O is for Oreo: Android 8.0 finally gets a name but…

Android 8.0 is coming. Well, at least for the handful of users who have Google hardware in the form of Pixel and Nexus devices and a few selected models from other brands. That is not so much of an interesting revelation, though. We knew that since Google announced the first preview of Android O 5 months ago. The thing we were all waiting for was the final codename Google was going to name Android 8.0.

Android Oreo it is! That wasn’t so hard to guess, was it?

Google has traditionally named versions of its mobile operating system, Android, after sweet sugary treats following the alphabetical order. Android Oreo’s predecessor is codenamed Nougat.

Many had widely speculated that Android 8.0 would be codenamed Oreo. The only problem was that thanks to God’s over-the-top trolling in the past (remember Key Lime Pie?), we really couldn’t be cock sure but yeah, Oreo it is now. End of speculation.

Android Oreo features

Now that we have the name issues behind us, let us take a look at 3 features that Android 8.0, Oreo, brings to the table:

Picture-in-picture – This is a feature that allows users to run several activities side by side. Say watching a video while looking up something in a browser window. As you can guess, the feature, while immensely useful, is a bit of a struggle to use on our tiny (really?) smartphone screens and so Google, in all its wisdom, introduced it first on Android TV in the previous version of Android, 7.0 Nougat. This year, the feature is making it to smartphones and tablets as well thanks to Android 8.0, Oreo. While quite a number of apps have so far been able to integrate and use what can be referred to as picture-in-picture mode, just as was the case with multi-window and fingerprint sensors before the arrival of Android Nougat and Marshmallow respectively, its official inclusion into Android means that it is much easier for developers to integrate the same into their apps.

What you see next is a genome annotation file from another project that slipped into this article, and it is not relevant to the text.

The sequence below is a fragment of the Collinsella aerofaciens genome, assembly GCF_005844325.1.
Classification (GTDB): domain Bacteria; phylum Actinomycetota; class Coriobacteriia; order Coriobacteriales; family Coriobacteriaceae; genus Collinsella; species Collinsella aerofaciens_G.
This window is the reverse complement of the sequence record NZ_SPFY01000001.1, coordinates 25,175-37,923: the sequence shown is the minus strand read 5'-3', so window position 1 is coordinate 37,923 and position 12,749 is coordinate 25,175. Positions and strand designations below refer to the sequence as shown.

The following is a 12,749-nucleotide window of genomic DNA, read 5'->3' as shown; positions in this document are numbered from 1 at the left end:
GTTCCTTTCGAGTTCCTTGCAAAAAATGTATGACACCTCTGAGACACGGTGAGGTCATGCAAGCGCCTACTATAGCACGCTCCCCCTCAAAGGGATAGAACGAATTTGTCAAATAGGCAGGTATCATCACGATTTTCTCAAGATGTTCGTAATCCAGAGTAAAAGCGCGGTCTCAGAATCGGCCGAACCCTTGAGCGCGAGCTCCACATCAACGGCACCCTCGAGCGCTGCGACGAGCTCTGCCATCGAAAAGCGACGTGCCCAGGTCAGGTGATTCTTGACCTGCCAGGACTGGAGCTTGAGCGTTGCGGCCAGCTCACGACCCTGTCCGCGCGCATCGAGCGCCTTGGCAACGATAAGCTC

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New emojis – Last year, Android 7.0 Nougat arrived with at least 72 new emojis. This year, with Android 8.0 Oreo, there’s an entire redesign of the Android emojis as we know them. If design is kind of your thing or need more details on how Google went about this process then check out this Medium post by the design team (hint: blobs are gone. Yaaay!)

Multi-display support – “If an (app) activity supports multi-window mode and is running on a device with multiple displays, users can move the activity from one display to another. When an app launches an activity, the app can specify which display the activity should run on,” notes Google in its notes to developers.

For more on the features that you will be getting once an Android Oreo update hits your device (if at all any will be coming your way that is), check out what I have documented in the past in the links below.

Read: Google debuts Android O, the successor to Nougat